Hope Star from Hope, Arkansas on October 29, 1948 · Page 2
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Hope Star from Hope, Arkansas · Page 2

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Hope, Arkansas
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Friday, October 29, 1948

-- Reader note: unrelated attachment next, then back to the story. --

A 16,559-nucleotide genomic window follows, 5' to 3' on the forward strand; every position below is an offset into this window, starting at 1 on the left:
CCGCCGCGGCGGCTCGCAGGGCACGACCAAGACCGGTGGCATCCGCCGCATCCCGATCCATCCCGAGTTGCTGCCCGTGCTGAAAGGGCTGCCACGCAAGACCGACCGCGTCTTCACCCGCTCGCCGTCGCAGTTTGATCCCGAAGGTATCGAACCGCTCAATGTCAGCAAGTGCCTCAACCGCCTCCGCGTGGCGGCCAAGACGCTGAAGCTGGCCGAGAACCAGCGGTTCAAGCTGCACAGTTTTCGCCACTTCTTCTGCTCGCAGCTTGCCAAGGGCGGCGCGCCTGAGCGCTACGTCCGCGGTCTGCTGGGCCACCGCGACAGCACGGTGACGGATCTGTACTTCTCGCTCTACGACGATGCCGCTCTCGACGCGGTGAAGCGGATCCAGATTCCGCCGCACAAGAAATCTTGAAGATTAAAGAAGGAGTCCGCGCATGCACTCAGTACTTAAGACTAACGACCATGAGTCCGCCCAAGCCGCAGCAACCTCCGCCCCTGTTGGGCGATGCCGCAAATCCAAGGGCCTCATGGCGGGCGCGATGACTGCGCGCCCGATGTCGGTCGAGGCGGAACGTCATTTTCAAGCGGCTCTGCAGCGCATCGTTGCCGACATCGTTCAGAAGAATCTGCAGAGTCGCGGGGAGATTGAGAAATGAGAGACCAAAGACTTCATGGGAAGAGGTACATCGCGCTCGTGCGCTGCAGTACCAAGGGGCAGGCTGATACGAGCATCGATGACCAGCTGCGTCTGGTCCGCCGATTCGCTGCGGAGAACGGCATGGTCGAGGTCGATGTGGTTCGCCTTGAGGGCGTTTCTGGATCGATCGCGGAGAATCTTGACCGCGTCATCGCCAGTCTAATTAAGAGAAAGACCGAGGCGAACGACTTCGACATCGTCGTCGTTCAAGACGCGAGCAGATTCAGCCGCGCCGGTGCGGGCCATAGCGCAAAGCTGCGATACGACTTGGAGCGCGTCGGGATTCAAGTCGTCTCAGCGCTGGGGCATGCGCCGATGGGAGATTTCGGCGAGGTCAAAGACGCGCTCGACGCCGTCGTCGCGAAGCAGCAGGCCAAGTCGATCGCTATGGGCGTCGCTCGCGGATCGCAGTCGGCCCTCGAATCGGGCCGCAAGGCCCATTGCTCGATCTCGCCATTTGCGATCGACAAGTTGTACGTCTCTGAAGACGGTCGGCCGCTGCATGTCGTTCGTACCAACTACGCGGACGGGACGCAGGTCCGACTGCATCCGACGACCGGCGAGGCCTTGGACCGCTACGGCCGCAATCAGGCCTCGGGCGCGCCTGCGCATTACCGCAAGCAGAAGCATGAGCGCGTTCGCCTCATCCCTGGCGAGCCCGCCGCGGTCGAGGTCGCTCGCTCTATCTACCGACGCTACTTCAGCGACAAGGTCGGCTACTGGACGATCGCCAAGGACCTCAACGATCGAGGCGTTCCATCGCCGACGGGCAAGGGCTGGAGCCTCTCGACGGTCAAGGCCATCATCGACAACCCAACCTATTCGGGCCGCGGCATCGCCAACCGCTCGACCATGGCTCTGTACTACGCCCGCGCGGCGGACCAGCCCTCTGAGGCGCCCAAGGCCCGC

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Page TW6 HOPE STAR, HOPE, ARKANSAS Friday, October 29, 1948 Aviation Expert Continued From Pago One Hitler, ho added. "In 1945 I examined faclories nt Hallo which had manufncturecl parts hready to nssomble .'i.:ion fiRhtcis of the Mcn26Z tvvinjo! type. "After falling into the Inmls of the Hussions, I am sure they wore lint sold for war surplus," "Russia stopped the Gorman armor , simply by suffocating it. With, corps of men. some of thorn armed only with bayonets, so-nc of them cossacks on horses," So versk.y said. "The same employ ment of mass numbcrK conk! bo expected of its tactical sir fnyc". She .always placed confidence in mass support of troops by arlil jcry. Now this emphasis undoiibt cdly will be throwir to airoral." America should concent rale on its strategic air force, now the bi's! in <he world, said Scvcrsky. "Itus- sis'ss version of the B-2:) may hnve a striking" radius of about 2,">00 ni'los This performance is ni-aiiv doubled by our B-3G and n-)T> which are capable of sliikin;- radius clo.se 1 to 5,000 miles. As to the new jet bombers. I.iussia nor;- sef-cs a 'jet bomber with a r;in«e of 4,000 miles, a striking radius of 1,000 'miles. I am afraid that we |h;.-vi'i'.'i !•-')( ,->!iv;;);n<4 much belter jtiK-<n I'-.r-.t." i Ii:'!';iin':- nir force is equally ay !(5''O;1 ;is the Arnorici'iii on';, Sever- I^KV sa:d. "Piiilain must concen- itratc- on fif?hier.= . ;jnd we on bomb• I'l'K." i I'.iiriin ;•: . .-psi-.tKibly safe as an ;airi:as- n.".; only because if is sep- a-ated I :•(>,,! UK- mainland by v. ; ; <er iiii; '"(•";:<:>/ "i! Sias the in- .'.np-l-.-i-<i ,",)!'.".i' i i'v 1<j i i'i(< : 'MiTale its .'nil!;':';* -',tn;:iii. nnd a;- lon^ as i 1 mnih|:: ; i\:; cr.lil; D) of jt.'i nir it '•aim!.! i:v I 1 .;-, :!,!(•:!." l!i'-iiiv;i.:;io.i o' the continent \w;!i;i iii.f be uo."..'-ib]e unf.il Russian .••irr-r;-.(! h:;vi' bren drive;]'. •''•" ''<'' -•'.'••'. ['i defense. Russia ."'''- •!" ''•!'• •''!•;;, riiy nn the i'SO "I . ' ' ! '•'•;' •! •(.;<•!• ;,;•:] WOllld 1.1'V to IJ!!'-P| liv !;<•(•:• niMiibfrs tho <'"fi' : '!!•> -• • '•••:- : i'.r| f, round d<7.'on ;.•..-•. ly ••..-,••!;!.-.;,• p;.iid. : ""i I:'' A:, • •; ii-;••• problem would : [ ' : -' : .'':.-.•'! b !'!,• i ['.i^siaii air force ion! "Thril. •'•»iilfi fK'M-fiirl on our n\vn C';-::!l •-,:p|>r:i). ;,,,:! jjH^ia';; do:•!.••(•." '-'.:•••.•:••:•.•.; .."lici. "Wf rnir.ht - ' i ST. LOUIS LIVESTOCK ! National Stockyards, 111.. O. 29 |—M 3 )—Hogs, 0,500: barrows and i Kills steady lo 25 lower sows f>0 lo J75. spots 1.00 lower; 170-27 Ibs (25. 2~>; several loads under 225 Ibs itoppoad al 25.50; few sales 25.00 1.150-17 Ibs 25.0-25 13(1-15 Ibs 23.100-25.25; lighter weights scarce 'sows '100 Ibs down 21.75-2-1.00: ', nervier weights 20.0-22.0; mostly [20.75-21.5; sings 10.0-20.0. j Cattle. 1,10; calves. 1.0 small :.si'pj-.ly of .steers and heifers gener- , 'ally steady in cleanup trade one! ;load mc-dium fleshed and medium' 1'iualily steei'.s on feeder account |H3.75; •medium slaughter steers 24.10-25.00; common and medium j heifers and light yearlinfis Ifl.OO- !2f>.()0 eowr; Hill: some opening j sales abouiu steady: general under|tone weal;; common and medium I beef cows 17.00-19.00 canners and \ j cutters 12.50-10.5; bulls fully sleady: medium and good 21.00!2:.'.00: cutler and common 1(1.50- J20.0 vealers steady to 1.0 lower, •decline on choice: choice vealers iO.'M.fi; majority of crop medium Hope Star Star of Hope 1899; Press 1927, Consolidated January 10, 1929 Published ov^rv v/"^l-r'rjv oftfrnoon b'- STAR PUBLISHING CO. C. E. Palmer, President Alex, H. V/ashburn, Secretary-Treasurer at tho Star Ixiildirw 212-2M South Walnut Si.eot, Hope, Ark. IT'S TIME JO'-SHINE WITH..., LIQUID WAX SHOE BLACK BROWN TAN BLUE OXBLOOD ... ! Sheep, 1,20 mnrkel steady,; 1 r<"f'' and fh" ; "e woolod lambs 24.. 00-!)0; top 24.75 few slaughter ewes I steady ai ;!.i50 down. Alex. H. Wostiburn, ri'litir & ''ublishc- Paul H. Jones, Managing Editor Goorgc W. Hasiur, Mech Mipt. Jess M. Davis, A-'verf Hir'U Munnqpr Entered as second cla<r, matter at the Post Office at Hope, Arkansas, under 1hc Act of March 3, 1897. (AP)—Means Associated Press. 'NFA)—Moons Newspaper Cnterprisr Association. Subscription Rates: (Always Payable u Advance): By city carrier per wec-k 20t per month S5c. Mail rates—in Hemp, stead, Nevada, Howard, Miller anc LaFayefte counties, $4.50 per year; el'e where $8.50. U:S. to Reect Coniinuc-d Fvnrri P;IRO One though i 1 i.: i-i!0",-n for ovoryone 'h.'it nobody 1!',r.--.'i1-vns Jppan. 1 ' r j .'!:y.i::!':'.in ,':i.-,n ri'/urrt'd 1o an A'-.'.i-r-ir^'il i", •<••'•••. (ii;.'-;itcii from To- 'r-.-o f'lc-lo! 1 )'-. ! '• •...•'•;."h ;::\ i f] TT. S. rjp- l:'n?o I'nii'..!-'.;! .•ii'i 1 :; vi ; ;i1 : n;.! .Inpnn had •: xr: 1 !':-! • ;! 1.1! -a^iiiT :it meas- iirc'S "<.•:; fnpv.-.-! '.;>;• oJ:'j Japanese viavy .'.":•<•! TI Vo'.yi--M''.:i info a rnod- ' 1'nnyush- NEW ORLEANS COTTON New Orleans. Oct. 20 — (/Pi— Cotton futures were slightly higher in I the early trading today but soon j ran into weekend long liquidation and hedge selling. Closing prices •wore steady, 20 to 35 cents a bale lower. Dee high 31.11 — low 31.03 — close I 31.03-04 i Meh high 31.03 — low 31.00 — close j 31.00-01 j May high 30,84 — low 30.77 — close j 30.79 i Jly high 29.5!) — low 29.54 — close ; 29.54 Oct high 37.40 — low 27.33 27.34. ' . National Advertising Roprcsonfotivc — A'knnso* Dnilics, Inc.; MpmDhi--,, Tonr, St^rkk Buildina; Chiroqo, •ion r-lotih ^Aic^ igan Avenue; New York Cirv, 'Ml Mcdisc Avc.; Detroit, Mich., 2842 W. Gran, Blvd.; Oklahoma City, 314 Terminal Dlda : Jew Ork-ans. 722 Union St. Soys French Strike Moscow Directed Washington, Oct. 29 •—(/?)— Paul G. Hoffman. Kconomic - Cooperation Aministrator, said today the French coal strike is Moxcow-di-1 reeled and may be' Ihe Communists' "last- determined effort" to block European recovery. j -lust back from Europe, Hoff- !>r,an explained to a news confer; ':'ice thai he did not mean the j Communists would make no ham- jU'-nm: efforts after the strike. But, ihe said he Ihought the ability of jC'nmimmists to interfere with ' recovery would wane Me said: | "The trend is against them— it !h.'-s reversed. I ''Thei-e is no country in Europe •.'/here there is a free vote in which ihe Communists have not lost gi iiimd." Hoffman also announced formally what officials had disclosed in- fi-.rmally before—that he will ask President Truman shortly lor permission to use up Iho entire ,S. : ).055,000.00 European Recovery ap- propriation in 12 months instead of 15. Congress voted EGA $5,055.000,000 for the period from April 1, 1948, to July 1, 1949, but put into the appropriation bill a clause saying that all the money could be speant by April 1, 1949, if President Iruman decided that was advisable. Ikin^'r.Vrl.' 1 'v'ioi-M -•«""' a fo!.'u^;! 1 i;:W';!'n:'^?'-and f ie; i -,ii;u;;U NEW YORK COTTON i:.'..-!tion of ,!,":),•.n If- said Russia !»"'n!s a ••' -l- •<-•! iii "vom ihe United i Stales "on (lie .substance" of the close Dii.in;; [he con- IVr^n,'.- !,'•' ••• -i- in'--i-...:i t o this f.'Ountry, Hie Stale Department dc- j sc.'iib,'fl as "wholly \villyj\it ftinda- iion" P;,:,.,-ii.';h!;iirK "implication" that A.'iu'i'i^i'.n i'-^i: nf iho Vokosu- |k-:i b;:;-e i vi'ilati.i^ Allied a,','i'eo- irneiil.s. j The ba-'.'i i:; used only to carry cut !'ie (jbii'L-f-'v..;; ol' the Allied oc- I'Uijal.'on. ill." ik-ij.'u'lment said. Later a navy official said the TUESDAY, NOVEMBER 2nd :«"ii( &U1, re .FOR.INIT8ATED AC A .*, _> FOR AMENDMENT NO, 40 A x^^^'.v^^j. A ^_--.! ___ ,-',.-- - — .i. K i , < o ^ " T "" ' " " AGAINST 'AMENDMENT NO, 4i This ad ])aic! fur by Ihe TIempslcad Jounty Teacher.-; aiul Schoul Masters Co New York, Oct. 29 — -W)— Cot- Ion futures wore irregular in dull I trading today. Headge selling and I liquidation were offset by mill | buy ing. There was a good deal of evening-up in nearby December and switching to late deliveries. Private Atlanta advices said thai mill buying of spot cotton last week declined as prices moved higher. Country sales were smaller than the previous week, chiefly because of the heavyq movement into the government. Country government classing offices were said to be flooded with samples for loan cotton. Futures closed 15 to 40 cents a blc lower than the previous close Dec high 31.16 — low 31.99 — last 31.09-10 off 3-4 Meh high 31.13 — low 31.04 — last 31.04-05 off 5-0 May high 30.86 — low 29.53 — last 29.53 off 5 Jly high 29.02 — low 29.53 — last 29.53 off 5 Oct high 27.45 — low 27.38 — last 27.35b off 7 Dec high 37.19 — low 27.19 — last 27.13b off 8 Middling spot 31.C5N, off 5 N-Nominal Mcmbcr of fho Associated Press: Th Associated Pres-, is entitled exclusively tc *he uso for republication of all the loco news printed In this newspaper, cs well <: i\\ AP news dispatches. and many issues swung plus and minus territory. Trading was the slowest in couple of weeks, with turnover ness than (he 19^19 crop months. /,nothor farily sizeable run of cash JM-ain. plus purchases on a 1n- arrive basis of more than 200,000 bushels, caused the December corn contract to slio. But the deferred j months showed some independent . (strength, being ahead mush of the U'av. between! Soybeans, oats and lard all worked lower with trading farily active. V.'heat closed 1-21 1-2 lower. Dea vale which fell just, short of 900.- 'comber S2.2IJ 1-4-1-0; .corn was un- 000 shares for the day. ;"hrnfie;jd to 1 1-2 lower. December gainers were U. S.|K1.37 'lo\ver. was 5 Amon" the gainers were U. S. i Steel, Youna.stown Sheet. Slude-! baker, U. S. Rubber, . Distillers I Corp., American Tealephone. Elec-;S1.77: 5-3-12; oats were 1-23-4 December 77 5834 rye 12-fi 3-4 lower, December soybeans were 3 1-4-4 1-4 trie Power Light, American I 1 '.wor. November $247 1-2-2 47 and r ' : " ' Dullard was 22 to 23 cents a hundred Pen- Rail- Air- Smelting, General Electric. Pont, Dow Chemical, J. C. ney, Radio Corp., Southern way, Texas Co., and United lines. Lower most of the time were Goodyear, Chrysler, Allied Chemical, Santa Fe. and Caterpillar Tractor. GRAIN AND PROVISIONS Chicago,' Oct. 29 — iVP) — Wheat [rounds lower, November $18.92. POULTRY AND PRODUCE Chicago, Oct. 29 —(IP) — Butter nervous: receipts 472,879; prices unchanged to 1-2 cent a pound higher: 93 score A A 53.5 92 A 58 90 B i57; 89 C 56. 5; cars: 90 B 58 J39 C 57. 1 Eggs weak receipts 'prices unchanged to a 5,550; cent a . . sagged under commission house NEW YORK STOCKS New York, Oct. 29 —(IP) — Tho stock market slowly pulled out of an early decline today. The recovery was scarcedly decisive. Frequent pauses developed only thing .that has been done to Ihe Yokosuka base was to clean it up and make it more sanitary and livable. do/en lower; UV S. extras 70 per ... ,, , , „ ':ent and up A fil-84: fin.69.9 nel selling on the Board of irade to-1 cent A 55; U. S standards 4">-50 aay. Rams in Kansas and Nc-Current receipts 42-44- dirties 37- braska overnight caused some ofi38: checks 35-?5 5 the liquidation, but the Deacember; Live poultry':' steady receipts contract showed even more wcak-:29 trucks; prices unchanged. Roi Shipment Continued From Page One been placed on shipments to Memphis warehouses and the union compress and warehouse at Decatur, Ala., the rail association spokesman said in Atlanta He added thai a 15,000,000 bale colton crop a 4,000.000 bale carryover, declining exports, tho government loan policy and a slow- clown in mill buying is contributing to the storage space shortage. Forty Attend Continued From Page One Stale Council November 26-27. Lorraine Blackwopd. Home De- monslralion Agent, introduced winners from the'diffcrcnl Hompstead clubs and each outlined Ihcir special achievement: Helen Kent, Patmos. food preparation, dress revue winner and frozen food medalist. Billy Jo Hulscy. Washington, home management. Sara Jane McGco, Patmos, canning. Mary Anne England, Shover Springs, dress revue. Emma Jean Fuller, Shover Springs, poultry. Ruth Ellen Gibson, Patmos, safely. ' Herma Jean Hurd, Guernsey, poultry, safety and garden. Kay Kent, Patmos, dress revue. County Agent Oliver Adams introduced the following boys: Robert Fuller, Shover Springs, hybrid, corn.' Burl Smitlle, Palmos, soybeans. Clinlon Campbell, soybeans. Richard L. Hunt, Spring Hill, dairy cattle and judging. Donald Ray Brown, Spring Hill, dairy cattle, judging. Charles Beck, Shover Springs, dairy callle. John Marshall Hurd, hybrid corn, soybeans. James Smith, Patmos. corn and soybeans. Joe Woodson, Blevins, beef stock and corn and Hempstead representative at Kansas City and Linden Pale. It was also announced thai the annual achievement day program would be held at Hope City Hall on November G. Special guests included: Otis Fuller. Andrew Avery. Mrs. Lester Kent. Mrs. Jack Huckabee. J. R. Meadows, Mrs. 1'arker Rogers, Mrs. Flora Friend, J. O. Fullerton, Syd McMath, Cecil Bittle, Leo House, Kelly Bryant and Paul H. Jones. Daily Bread Continued From Page One oust Franco without an6tlu>r civil ivar is not • clear. Perhaps they don't hold any such hopo. Since Ihcy appear to be working with Lho anti-Franco underground inside Spain, "they may count on at least a "threat to the peace" that would bring the United Nations into the picture. The Franco government, brought before the UN, would have little delense except a do facto rule of Spain. Franco overthrew an elected government by force. He has held no free elections, since (though three municipal elections, the first in 12 years, are announced for November and December). If this coalition should gain power. any American support, would surely depend on the assurance that the Communists were really excluded. The Spanish government that Franco defeated was liberally honeycombed with Reds. It would not be enough to exclude them from any future cabinet. It may be a long chance that the Republican-Monarchist team, will gel any farther than announcing its brave program of action. But as long as a chance remains, ihis government might well hold off on arty plan for sponsoring Franco Spain's place in the family of nations. The only argument advanced for doing so 'is thai Spanish bases, would be a military necessity .in the event of war in Europe. We., are not expert in military science., but we cannot help feeling that if coxying up to Franco means the difference between potential victory and probably defeat, then we are now in a desperately bad way.' and should do something drasuc... about it. But short of desperate, and immediate emergency, there still ought to be a limit to the strangeness of this great democracy's political bedfellows. WHIN A Easecourh and soothe throat fast. Children, adults like pleasant tasting— PENETRd COUGH SYRUP •\5JSs 2 drops in, ^^Jf^each nostril *T?j check watery , 3 flow, sneezes "f and sniffles; ' You breathe easier right away. 9PENETRQ5?aC In the Kroger ad Thursday in the Hope Star the price advertised on Wilson's Certified Sliced Bacon at 59c pound'was wrong and should have been Only Chevrolet Advance-Design Heavy-Duty Trucks Have All These Features 4-SPEED SYNCHRO-MESH TRANSMISSION—This entiioly new heavy-duty transmission in onQ-ton and heavier duty inodols enables the driver to maintain speed and momentum on uradus! SPLlNED REAR AXLE HUB eONNECTION—Anothoi Chevrolet truck innovation, this foa- tura insures added ihonyth ui;<l greater durability in liuavy hauling. FLEXI-MOUNTED CAB — Mounted on rubber, the cab i'; Cushioned uijuinst ;oau shucks, torsion and viljrytion. THE CAB THAT "BREATHES— "~ Chevrolet trucks biiny c<d>k.-d driver comfort with tho cab that "broalhos"! l-i'osh air is drawn in oini usod Hit' is forced out! I'lcattiil in U'M weather. IMPROVED VAIA'C- IN-HEAD Ei\!Ci!iB ..... I in; power -packed i. !! :^v ; niv'L L.o'/.ti- jVkiStoi onyino, wi.il. ! f;i:i:nr.'j for economy, is in.-. 1 / i:\vn M. iiu: dmablu and (;l;i'"iuit in opt'niiuiii. !•' i ill--l :'•..' :ii|j \:. puj.l icai axles in -:•.',-; '. n a, id l't..,vicr duty models 4, |-i , -i'i ,';;i; p.cv.ui biakes Oil '.''•!i,M IIMMlf/ll. u fjall-bUill illlj :. i i.ui ;. :•; *. V'.'iiit.: h:isu v/hucis t :-,:;. Mii;:n! r.'ih-tu a^le dimorl- ,1.1):: ^ \\'\ ' !J i ( nii; cuiur (jptiuns You're in for an eye-opener when you try these new, big Chevrolet heavyweight champions. Our guess is you've never driven a truck with more get-up-and-go . . . more ease of handling .. . more style and stamina . . . more downright, real value! For combined with all their bigness and power and premium quality, these trucks have 3-WAY THRIFT. They bring you low cost of operation, low cost of upkeep, and the lowest list prices in the entire truck field! Save local Opfion and Destroy f/se ©cfopus 1. Section 1 of Act No. 2 pref_mds to permit loco! option elections on general election days. 2. Section 2 of that Act provides that after a petition is fifed, all proceedings from there on shall be under Amendment No. 7 to Arkansas Constitution. That Amendment speeSficaHy provides that no county nor town shall initiate any measure contrary to any gen- erallaw of the state. Now, hold that in mind and see this: 3. Act No. 108, which was passed by the Legislature in 1935, is a general law of the state, and specs? icaSJy pirohJbiJs the holding of any local option election on any regular election day or within thirty days before or after any regular election day. 4. Now, Act No. 1, which was initiated in 1942, changed that law, so that local option elections can be held at any f.V.s. Ail provisions of Act No. 1 (our present law) have been upheld by the Supreme Court. Act No. 2 would destroy loco! opfjon in Arkansas. The liquor people pretend to be distressed over the cost of local option elections. They ar.e deceivers. Here's proof. They themselves petitioned for and got local option elections in four different dry counties (Independence and Baxter and Benton and Crawford), and smaller areas, trying to vote them back wet. And the tola! majority vote in those .our counties to stay dry was more :han five times as large as the total majority when they voted to go dry. After /cur failures in succession, it dawned on the "booze barons" that they would have to try some oJhcir irick. And behold, they discovered that local option elections "cos'f too much!" now. 300 Easr Second Street Phone 140 Even if every county in Arkansas were to have a local option election every year, (which, of course, they would never do), and if such elections should cost a total of $100,000.00 each year, it would take five hundred and twenty years to spend as much that'way as was spent for beer, wine and whiskey in Ai-kcmsas in 1947 — one year! The liquor bill in this state Jasfr year was $52,400,000 plus. That's v/hat the liquor people are eager to hold on to—the enormous profits they are making in their home-wrecking, soul-destroying traffic! Honest voters, both wets and drys, should vote 3> against Initiated Act No. Z on November 2nd. Wddon Building, Littie Rock * Clyde C. Coulter, Superintendent * Read Romans 12:11 and Matthew 7:19 Save -{his ad ... i* shows you how to mark your ballot. This same ad arrears in newspapers throughout HIQ s*afe aaiaa^fej^&ife^^ If you are dry, please get in tliss fight. Phone dry voters. Use your car to take dry voters to the^polls. Let's pray earnestly and work hard for victory against the liquor octopus. Study the cartoon. Phis campaign lias co:.,t much rnonjv. We need funds HOW? Please rush contributions. Can you send .-VJO.OO? $200.0?? 510.00? £5 <X)? SI 00.00? Please help send <zoffi"fi°lbutions